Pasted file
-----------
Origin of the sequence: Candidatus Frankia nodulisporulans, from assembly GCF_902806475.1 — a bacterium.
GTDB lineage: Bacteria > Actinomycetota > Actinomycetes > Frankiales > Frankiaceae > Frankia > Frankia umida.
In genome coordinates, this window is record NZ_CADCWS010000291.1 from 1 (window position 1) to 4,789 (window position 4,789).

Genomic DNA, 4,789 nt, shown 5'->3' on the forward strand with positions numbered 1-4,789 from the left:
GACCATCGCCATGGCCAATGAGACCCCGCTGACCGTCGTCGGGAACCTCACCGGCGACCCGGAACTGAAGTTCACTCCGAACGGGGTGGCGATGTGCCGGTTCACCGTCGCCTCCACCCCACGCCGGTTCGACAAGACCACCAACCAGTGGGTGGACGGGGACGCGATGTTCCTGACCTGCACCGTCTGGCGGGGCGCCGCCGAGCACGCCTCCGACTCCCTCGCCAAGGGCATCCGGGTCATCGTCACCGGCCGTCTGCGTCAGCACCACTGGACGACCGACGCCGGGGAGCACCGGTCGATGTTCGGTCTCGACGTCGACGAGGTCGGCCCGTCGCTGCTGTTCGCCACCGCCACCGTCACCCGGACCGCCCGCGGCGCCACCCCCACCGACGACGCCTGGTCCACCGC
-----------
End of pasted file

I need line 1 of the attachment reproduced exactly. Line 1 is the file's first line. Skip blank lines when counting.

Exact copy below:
Origin of the sequence: Candidatus Frankia nodulisporulans, from assembly GCF_902806475.1 — a bacterium.